That’s what the news headlines about one recently published research study are suggesting. You might be wondering, can that really be true?
After all, carbohydrates have long been implicated as a contributing factor to rising weight and chronic health conditions such as diabetes around the world. While sugar, the most quickly-digested form of carbohydrate, has shouldered most of the criticism, other high-carbohydrate foods—pasta, rice, bread—have also been vilified.
The fear that has been created around carbohydrates has led many weight-conscious folks—and adherents to trendy eating styles like paleo—to swear off carbs completely (or at least try to!).
Participants are sometimes surprised to find foods like pasta and whole-grain bread on our menu, but at Green Mountain, we have long believed that all foods can fit into a wholesome way of eating. This new research provides even more support for a balanced, inclusive approach.
What the “Eating Pasta” Study Found
While considered a refined carbohydrate (i.e., it’s made from white flour), pasta is also considered to have a low glycemic index (GI), which is more typical of unrefined or whole grains.
The glycemic index is a measure of how quickly carbohydrates in food affect blood sugar. Foods that have a low-GI lead to a slower rise in blood sugar levels than high-GI foods, which raise blood sugar levels more quickly. Other research suggests that in general, low-GI diets seem to confer more health advantages over than higher GI diets.
For this study, the authors looked at several randomized, controlled trials (the gold standard of research designs) to see how including pasta in various types of diets affected people’s weight and body fat. They found that consumption of pasta as part of an overall low-GI dietary pattern did not contribute to weight gain—in fact, people who ate this way tended to lose a bit of weight over time compared to folks who ate a more typical high-GI Western diet.
What Does This Mean?
It means that maybe pasta has been undeserving of all the criticism it’s received. (We think that’s the case for all of those other vilified carbohydrate-containing foods, too). It means “high-carbohydrate foods = weight gain” is an outdated, oversimplified, and deeply flawed message.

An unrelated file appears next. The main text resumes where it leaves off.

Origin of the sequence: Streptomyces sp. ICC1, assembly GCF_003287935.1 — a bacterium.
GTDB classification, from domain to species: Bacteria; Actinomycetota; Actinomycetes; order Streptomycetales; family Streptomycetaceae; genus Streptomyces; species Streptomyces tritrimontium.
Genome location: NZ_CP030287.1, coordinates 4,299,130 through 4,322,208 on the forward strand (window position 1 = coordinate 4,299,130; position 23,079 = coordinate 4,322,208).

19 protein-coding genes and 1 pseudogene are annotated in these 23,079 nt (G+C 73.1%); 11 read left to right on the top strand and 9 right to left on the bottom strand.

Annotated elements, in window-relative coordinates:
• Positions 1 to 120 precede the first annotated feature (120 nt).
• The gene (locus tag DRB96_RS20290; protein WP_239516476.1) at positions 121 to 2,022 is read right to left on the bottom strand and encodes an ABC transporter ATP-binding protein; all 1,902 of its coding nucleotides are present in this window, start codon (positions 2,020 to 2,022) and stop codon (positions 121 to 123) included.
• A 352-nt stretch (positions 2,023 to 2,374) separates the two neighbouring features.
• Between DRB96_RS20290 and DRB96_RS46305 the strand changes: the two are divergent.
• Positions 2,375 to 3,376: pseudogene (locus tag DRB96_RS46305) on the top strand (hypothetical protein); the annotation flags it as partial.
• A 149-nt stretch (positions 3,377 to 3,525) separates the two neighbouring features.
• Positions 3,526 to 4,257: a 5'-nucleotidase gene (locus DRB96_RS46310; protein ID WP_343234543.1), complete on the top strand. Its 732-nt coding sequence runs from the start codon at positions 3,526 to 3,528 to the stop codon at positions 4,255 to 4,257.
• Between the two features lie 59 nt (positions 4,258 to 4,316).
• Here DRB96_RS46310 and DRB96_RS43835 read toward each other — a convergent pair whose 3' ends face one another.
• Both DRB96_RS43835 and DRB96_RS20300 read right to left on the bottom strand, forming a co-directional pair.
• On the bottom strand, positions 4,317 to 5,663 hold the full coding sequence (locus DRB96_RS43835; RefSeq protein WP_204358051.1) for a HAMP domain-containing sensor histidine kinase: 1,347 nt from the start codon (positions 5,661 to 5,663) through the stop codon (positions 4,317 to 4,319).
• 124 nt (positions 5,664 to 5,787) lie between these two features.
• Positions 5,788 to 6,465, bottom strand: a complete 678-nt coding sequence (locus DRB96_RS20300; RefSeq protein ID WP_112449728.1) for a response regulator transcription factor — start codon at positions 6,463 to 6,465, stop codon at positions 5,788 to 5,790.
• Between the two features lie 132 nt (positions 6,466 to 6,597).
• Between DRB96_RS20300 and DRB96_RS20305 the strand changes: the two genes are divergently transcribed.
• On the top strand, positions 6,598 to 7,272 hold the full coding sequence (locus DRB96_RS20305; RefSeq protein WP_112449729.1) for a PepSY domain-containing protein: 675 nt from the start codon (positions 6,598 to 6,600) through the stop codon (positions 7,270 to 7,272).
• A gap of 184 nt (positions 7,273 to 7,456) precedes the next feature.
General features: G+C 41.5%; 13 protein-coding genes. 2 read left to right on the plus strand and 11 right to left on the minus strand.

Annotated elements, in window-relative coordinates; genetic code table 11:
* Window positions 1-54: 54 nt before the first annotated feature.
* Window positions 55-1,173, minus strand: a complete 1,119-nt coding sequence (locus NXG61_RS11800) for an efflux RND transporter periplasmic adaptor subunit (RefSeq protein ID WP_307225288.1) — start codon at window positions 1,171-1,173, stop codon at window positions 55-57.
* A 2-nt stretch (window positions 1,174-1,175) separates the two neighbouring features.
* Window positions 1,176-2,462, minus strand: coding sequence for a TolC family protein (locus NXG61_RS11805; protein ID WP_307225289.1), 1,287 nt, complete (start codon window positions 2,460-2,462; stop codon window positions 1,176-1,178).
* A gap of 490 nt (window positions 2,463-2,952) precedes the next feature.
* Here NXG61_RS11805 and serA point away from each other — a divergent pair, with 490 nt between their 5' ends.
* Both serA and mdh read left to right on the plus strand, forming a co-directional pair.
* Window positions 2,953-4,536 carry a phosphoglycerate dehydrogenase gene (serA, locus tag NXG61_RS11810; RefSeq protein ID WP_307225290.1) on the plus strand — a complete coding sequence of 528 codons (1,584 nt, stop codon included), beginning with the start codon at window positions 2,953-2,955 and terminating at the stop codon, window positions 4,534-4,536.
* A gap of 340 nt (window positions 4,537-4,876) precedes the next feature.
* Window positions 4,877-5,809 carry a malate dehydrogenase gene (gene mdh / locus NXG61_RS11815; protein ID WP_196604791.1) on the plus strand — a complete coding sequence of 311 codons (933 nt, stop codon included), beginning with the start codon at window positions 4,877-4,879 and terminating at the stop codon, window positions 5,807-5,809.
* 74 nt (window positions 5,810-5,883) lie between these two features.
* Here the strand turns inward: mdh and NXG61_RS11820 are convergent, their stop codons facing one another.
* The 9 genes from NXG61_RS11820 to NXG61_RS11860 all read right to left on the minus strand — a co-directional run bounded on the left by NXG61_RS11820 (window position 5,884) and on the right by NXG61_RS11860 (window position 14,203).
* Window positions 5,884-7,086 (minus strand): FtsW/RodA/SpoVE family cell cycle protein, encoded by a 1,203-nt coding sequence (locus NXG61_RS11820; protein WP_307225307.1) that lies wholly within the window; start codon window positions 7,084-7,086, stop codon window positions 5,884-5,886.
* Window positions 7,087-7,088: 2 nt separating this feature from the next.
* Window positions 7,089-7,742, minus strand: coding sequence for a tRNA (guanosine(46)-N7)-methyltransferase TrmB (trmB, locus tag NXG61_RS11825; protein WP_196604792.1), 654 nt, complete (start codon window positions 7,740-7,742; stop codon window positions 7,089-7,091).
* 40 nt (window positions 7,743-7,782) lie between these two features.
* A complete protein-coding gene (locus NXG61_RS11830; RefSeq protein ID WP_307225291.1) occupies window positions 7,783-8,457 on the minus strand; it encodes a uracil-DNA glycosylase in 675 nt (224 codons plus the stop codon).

It means that overall diet quality is far more important than any individual food or nutrient we are consuming. A key consideration for the results of this study is that these results were observed when pasta was consumed as part of a low-GI index dietary pattern, which could be indicative of a diet that has a more robust and well-rounded nutrient profile—lots of different fruits, veggies, and satisfying fats and protein—overall. At the very least, low-GI dietary patterns are often more satiating—leading us to feel full and satisfied rather than always wanting more. This in turn can help us to eat in a way that more closely matches our bodies energy needs.
The Bottom Line
No one food or food group is responsible for weight gain or loss, or for better or worse health—we knew that before this study was published. If you like pasta, eat pasta. If you like bread, eat bread.
Really, it’s our diet as a whole—what we eat regularly and over time—that plays a role in determining overall health. What’s more, health isn’t just about diet—movement, self-care, social connection, stress management, sleep hygiene, and many other factors all play a role, too.
If you’ve been struggling with food, if you are concerned about your health, or are just ready to get off the diet roller coaster, Green Mountain at Fox Run can help. We’ve spent over four decades helping women make peace with food, find pleasure in eating, and adopt health-promoting behaviors for life.